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Postgame Pontifications: Making their own breaks

After weeks of insisting better performances were just around the corner, the Sounders finally get some breaks to go their way.

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4 min read
Scott Wachter-USA TODAY Sports

For weeks, the Seattle Sounders have been saying they just need a few breaks to go their way. Yes, they needed to do the work to put themselves in a position to take advantage, but there was an underlying belief that the gap between their level of play and their results was not as wide as it might seem.

On Wednesday, they got their breaks. Make no mistake, the Sounders worked their collective butts off in the 2-1 win over Austin FC. But the soccer gods were also looking kindly on them.

First it was Jordan Morris’ opening goal being allowed to stand despite replays suggesting he might have been offside. Then it was Emiliano Rigoni’s header being ruled a good save even though video evidence strongly suggested it had crossed the line. Finally, the game-winner came on a play where two deflections fell kindly to Sounders attackers, the second of which Albert Rusnák laced into the back of the net.

Collectively, it felt like maybe, just maybe, this could be the turning point the Sounders have long suggested was coming.

“It’s just confidence,” Frei said when asked what this win means in the larger context of the season. “It’s difficult when you try and try and try and you don’t get wins. That’s why today was so important. It wasn’t an easy victory. That’s what we’ve been doing all year. To finally reward ourselves felt really good. Now we have to build on it.”

That the Sounders were in position take advantage of these moments was, of course, no accident. Even ignoring these pivotal moments, the Sounders were consistently putting themselves in position to make them possible. Prior to Morris’ goal, they had already hit the post once and were a bit unlucky not to have scored another goal when Morris put a shot through Brad Stuver’s legs, only for it to deflect slightly wide.

Even if the Sounders weren’t the dominant team throughout this match, they were consistently applying pressure on Austin’s defense and stringing enough passes together to keep themselves from getting stuck in their own end. Even on the Rigoni-non goal Frei deserves a ton of credit for creating enough doubt for it to go the Sounders’ way, forcefully pawing the ball clear in a way that at least gave the impression that it was a good save. He nearly pulled off the feat again on Austin’s actual goal, but replays were a bit more clear on that one.

“We earned every ounce of that win today,” Frei said, alluding to the kickoff temperatures hovering in the mid-90s. “It was hard work, hot, tough conditions. We had to fight, fight, fight. There was a little bit of quality on the other end. Three huge points, I’m super happy about it.”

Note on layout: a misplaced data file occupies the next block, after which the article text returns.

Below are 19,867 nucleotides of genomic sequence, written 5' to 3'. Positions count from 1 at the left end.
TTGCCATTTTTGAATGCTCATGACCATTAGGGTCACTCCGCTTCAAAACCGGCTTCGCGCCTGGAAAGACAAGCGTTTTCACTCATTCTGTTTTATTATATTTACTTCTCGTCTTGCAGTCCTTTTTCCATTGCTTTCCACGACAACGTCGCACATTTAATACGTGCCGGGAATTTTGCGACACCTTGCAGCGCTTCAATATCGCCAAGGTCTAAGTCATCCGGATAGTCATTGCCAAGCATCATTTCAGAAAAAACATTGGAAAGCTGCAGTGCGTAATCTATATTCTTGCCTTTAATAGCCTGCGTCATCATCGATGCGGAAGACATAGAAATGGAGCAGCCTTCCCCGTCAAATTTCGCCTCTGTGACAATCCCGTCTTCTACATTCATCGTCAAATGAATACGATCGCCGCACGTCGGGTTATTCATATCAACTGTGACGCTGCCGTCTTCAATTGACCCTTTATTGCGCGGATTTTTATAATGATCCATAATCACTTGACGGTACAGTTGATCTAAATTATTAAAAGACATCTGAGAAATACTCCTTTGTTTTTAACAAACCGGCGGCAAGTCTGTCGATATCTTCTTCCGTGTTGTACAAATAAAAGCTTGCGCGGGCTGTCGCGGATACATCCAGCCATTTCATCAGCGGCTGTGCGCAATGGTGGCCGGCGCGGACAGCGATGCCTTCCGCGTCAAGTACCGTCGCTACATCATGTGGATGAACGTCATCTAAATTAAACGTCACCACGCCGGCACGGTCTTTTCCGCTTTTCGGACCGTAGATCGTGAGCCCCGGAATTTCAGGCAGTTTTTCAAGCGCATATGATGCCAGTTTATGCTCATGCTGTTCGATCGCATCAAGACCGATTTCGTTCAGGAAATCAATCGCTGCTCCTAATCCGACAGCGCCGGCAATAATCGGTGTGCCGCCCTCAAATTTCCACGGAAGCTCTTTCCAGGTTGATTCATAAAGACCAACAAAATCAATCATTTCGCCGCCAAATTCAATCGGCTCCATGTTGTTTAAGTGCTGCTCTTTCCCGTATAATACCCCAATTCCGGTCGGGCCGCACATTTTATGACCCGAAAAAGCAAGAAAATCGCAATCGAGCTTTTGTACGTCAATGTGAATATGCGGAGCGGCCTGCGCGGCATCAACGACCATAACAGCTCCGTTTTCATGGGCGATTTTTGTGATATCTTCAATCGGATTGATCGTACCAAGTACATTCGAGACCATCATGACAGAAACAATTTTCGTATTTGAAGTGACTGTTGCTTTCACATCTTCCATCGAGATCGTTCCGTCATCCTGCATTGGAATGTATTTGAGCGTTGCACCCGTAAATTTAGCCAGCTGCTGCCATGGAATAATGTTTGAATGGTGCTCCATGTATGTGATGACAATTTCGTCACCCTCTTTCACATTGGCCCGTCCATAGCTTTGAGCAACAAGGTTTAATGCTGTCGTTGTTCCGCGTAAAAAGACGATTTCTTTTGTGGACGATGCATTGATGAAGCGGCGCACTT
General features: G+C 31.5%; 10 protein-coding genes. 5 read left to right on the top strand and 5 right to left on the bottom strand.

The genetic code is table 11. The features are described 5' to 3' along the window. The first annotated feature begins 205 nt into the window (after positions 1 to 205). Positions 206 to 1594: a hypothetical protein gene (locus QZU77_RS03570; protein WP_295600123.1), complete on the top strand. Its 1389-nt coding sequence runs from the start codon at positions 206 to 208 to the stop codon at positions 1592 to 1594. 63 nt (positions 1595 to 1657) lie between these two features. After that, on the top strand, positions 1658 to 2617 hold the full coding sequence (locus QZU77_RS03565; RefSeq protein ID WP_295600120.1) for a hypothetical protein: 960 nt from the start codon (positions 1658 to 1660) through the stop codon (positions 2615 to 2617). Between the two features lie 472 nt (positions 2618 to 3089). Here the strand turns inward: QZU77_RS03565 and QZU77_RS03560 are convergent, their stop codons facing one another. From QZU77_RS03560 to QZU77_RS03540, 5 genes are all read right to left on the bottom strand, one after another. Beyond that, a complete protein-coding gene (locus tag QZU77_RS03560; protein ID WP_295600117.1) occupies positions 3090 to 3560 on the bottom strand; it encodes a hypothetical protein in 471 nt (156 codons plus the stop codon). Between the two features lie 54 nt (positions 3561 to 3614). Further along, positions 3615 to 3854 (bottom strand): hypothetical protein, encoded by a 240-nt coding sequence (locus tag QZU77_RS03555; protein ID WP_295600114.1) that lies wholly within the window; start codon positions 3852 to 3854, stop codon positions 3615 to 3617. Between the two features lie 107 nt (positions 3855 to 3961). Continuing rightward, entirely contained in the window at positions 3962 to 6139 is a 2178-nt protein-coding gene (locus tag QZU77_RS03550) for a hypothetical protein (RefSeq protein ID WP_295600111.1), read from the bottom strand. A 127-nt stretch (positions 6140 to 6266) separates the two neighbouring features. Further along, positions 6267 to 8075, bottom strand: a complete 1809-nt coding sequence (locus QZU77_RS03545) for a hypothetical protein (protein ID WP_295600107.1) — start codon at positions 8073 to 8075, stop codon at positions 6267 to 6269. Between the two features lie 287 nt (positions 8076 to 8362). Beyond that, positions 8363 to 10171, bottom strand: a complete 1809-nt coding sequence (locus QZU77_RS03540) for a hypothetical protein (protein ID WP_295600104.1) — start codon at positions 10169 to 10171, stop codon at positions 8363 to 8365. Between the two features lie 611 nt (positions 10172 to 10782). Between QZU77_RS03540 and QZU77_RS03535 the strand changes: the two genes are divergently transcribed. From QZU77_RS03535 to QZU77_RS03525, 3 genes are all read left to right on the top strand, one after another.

What made the performance all the more satisfying was that Seattle managed it while rotating pretty heavily. One of the regular frustrations many of us have had with the Sounders is how reluctant they seem to be to break from their established usage patterns. But Schmetzer opted to switch it up in this one, swapping out half of his starters from Sunday’s game. Just about all of those replacements performed admirably.

Josh Atencio was particularly effective as more of a No. 8, constantly pressing the attack and providing some much-needed energy. Much of the same could be said for Reed Baker-Whiting, who won all four of his tackles and was 9 of 14 on his duels while also getting forward enough to at least be a useful outlet. Both, I think, have earned consideration for bigger and more consistent roles going forward.

But no one exemplified the Sounders’ performance more than Nicolás Lodeiro, who has come under some deserved and undeserved fire during this long stretch of collective under-performance. Lodeiro recently stepped down as team captain, but was at his lead-by-example best against Austin. Even after playing about 70 minutes three days earlier, Lodeiro was among the most energetic Sounders down the stretch, both haranguing opposing attackers to keep them from settling into possession and pressing forward. It was his initial shot that created the scramble that led to Rusnák’s goal.

“It was a great game for Nico,” Rusnák said. “It’s only good for the team when Nico plays well. We know what he can do. He’s one of the fittest guys on the team. He works hard. That’s his reward. He can play 90 minutes and even at the end he was sprinting.”

Of course, all of this is only as meaningful as it is transferable. The Sounders have had false dawns before. After winning two straight games, including a win at Vancouver that frankly felt like a lot like this one, they followed it up with one of their worst performances to date. They simply can’t afford a repeat when they host the Portland Timbers.

“Two road games in three days and four points is pretty good,” Rusnák said. “We’d like six, but now we need to start winning games at Lumen Field. There’s no better game than the one that’s coming on Saturday.”